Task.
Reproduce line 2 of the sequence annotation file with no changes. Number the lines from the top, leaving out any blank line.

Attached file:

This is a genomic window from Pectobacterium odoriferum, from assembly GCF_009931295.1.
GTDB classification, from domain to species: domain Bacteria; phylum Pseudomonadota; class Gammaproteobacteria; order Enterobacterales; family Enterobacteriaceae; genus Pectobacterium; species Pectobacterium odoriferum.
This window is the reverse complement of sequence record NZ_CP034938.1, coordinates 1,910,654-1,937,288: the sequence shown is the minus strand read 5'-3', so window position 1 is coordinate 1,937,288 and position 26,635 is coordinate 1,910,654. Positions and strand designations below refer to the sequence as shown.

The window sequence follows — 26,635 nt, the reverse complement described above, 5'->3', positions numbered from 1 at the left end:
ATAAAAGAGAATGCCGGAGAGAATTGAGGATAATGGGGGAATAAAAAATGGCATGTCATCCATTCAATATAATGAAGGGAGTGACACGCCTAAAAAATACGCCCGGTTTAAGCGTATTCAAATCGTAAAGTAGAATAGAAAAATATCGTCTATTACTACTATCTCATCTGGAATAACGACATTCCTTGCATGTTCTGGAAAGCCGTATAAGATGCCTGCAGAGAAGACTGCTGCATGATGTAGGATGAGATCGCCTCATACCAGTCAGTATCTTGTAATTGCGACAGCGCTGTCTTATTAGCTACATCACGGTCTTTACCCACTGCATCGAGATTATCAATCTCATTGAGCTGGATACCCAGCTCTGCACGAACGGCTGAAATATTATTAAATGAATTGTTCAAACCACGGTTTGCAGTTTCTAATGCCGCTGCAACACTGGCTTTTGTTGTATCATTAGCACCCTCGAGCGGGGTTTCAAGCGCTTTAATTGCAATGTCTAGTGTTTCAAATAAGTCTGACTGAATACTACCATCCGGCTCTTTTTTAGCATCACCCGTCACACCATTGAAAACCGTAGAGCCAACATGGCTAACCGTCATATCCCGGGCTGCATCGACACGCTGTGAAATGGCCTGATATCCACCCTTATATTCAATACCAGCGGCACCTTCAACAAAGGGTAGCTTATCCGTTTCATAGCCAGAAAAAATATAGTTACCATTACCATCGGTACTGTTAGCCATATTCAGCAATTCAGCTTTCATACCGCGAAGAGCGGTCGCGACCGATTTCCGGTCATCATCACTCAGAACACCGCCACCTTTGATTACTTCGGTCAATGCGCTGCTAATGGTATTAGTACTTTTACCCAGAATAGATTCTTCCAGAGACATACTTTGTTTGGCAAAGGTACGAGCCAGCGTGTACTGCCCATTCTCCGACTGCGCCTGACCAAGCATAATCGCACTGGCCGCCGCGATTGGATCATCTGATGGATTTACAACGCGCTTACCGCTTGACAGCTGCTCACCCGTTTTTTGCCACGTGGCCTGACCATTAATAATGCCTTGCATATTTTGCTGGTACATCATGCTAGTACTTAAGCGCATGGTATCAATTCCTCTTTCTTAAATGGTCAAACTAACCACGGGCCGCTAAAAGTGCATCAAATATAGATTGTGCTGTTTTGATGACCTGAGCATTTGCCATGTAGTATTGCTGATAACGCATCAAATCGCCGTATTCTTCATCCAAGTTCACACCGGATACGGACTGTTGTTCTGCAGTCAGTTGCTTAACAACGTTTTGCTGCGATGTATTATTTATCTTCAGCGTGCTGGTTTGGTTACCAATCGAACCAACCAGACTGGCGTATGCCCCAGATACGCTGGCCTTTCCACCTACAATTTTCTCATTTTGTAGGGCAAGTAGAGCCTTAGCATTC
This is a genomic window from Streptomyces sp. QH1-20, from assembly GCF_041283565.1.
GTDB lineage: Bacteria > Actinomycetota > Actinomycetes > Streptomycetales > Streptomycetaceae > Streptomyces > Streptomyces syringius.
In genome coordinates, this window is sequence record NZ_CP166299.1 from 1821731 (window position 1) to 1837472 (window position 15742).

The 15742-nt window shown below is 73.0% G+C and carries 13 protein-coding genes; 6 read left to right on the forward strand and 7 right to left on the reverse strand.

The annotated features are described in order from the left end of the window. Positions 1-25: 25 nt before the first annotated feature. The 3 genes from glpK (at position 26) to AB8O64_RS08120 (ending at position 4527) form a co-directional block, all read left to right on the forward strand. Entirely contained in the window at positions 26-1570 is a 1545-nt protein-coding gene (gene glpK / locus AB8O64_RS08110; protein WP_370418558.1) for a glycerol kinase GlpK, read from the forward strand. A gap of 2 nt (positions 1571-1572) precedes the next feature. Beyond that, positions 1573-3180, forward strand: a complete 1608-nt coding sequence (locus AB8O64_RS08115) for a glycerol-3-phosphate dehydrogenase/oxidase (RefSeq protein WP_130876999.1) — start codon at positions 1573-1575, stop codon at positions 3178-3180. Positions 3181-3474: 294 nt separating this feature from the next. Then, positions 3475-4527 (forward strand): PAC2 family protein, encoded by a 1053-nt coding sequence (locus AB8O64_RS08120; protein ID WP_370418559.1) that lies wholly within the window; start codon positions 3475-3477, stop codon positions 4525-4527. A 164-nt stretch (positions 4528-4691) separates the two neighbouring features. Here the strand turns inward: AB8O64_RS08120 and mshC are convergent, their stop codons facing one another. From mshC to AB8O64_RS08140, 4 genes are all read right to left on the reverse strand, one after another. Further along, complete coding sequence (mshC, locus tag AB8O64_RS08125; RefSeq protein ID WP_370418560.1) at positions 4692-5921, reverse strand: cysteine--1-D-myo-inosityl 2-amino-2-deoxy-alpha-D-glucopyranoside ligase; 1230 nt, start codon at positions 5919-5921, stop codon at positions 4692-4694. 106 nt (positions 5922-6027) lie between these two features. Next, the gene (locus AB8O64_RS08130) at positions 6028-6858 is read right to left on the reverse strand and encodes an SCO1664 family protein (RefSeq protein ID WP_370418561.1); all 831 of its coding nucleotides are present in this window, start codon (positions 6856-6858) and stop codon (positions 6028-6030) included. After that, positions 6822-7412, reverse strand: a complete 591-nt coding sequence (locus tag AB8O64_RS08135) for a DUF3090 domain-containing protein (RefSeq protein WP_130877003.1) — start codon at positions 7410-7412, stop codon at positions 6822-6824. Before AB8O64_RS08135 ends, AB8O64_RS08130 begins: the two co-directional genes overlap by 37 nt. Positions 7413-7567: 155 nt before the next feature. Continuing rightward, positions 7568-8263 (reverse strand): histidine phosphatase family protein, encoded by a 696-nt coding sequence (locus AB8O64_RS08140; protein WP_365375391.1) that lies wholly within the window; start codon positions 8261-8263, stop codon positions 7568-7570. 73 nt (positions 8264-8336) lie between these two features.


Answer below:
GTDB classification, from domain to species: domain Bacteria; phylum Pseudomonadota; class Gammaproteobacteria; order Enterobacterales; family Enterobacteriaceae; genus Pectobacterium; species Pectobacterium odoriferum.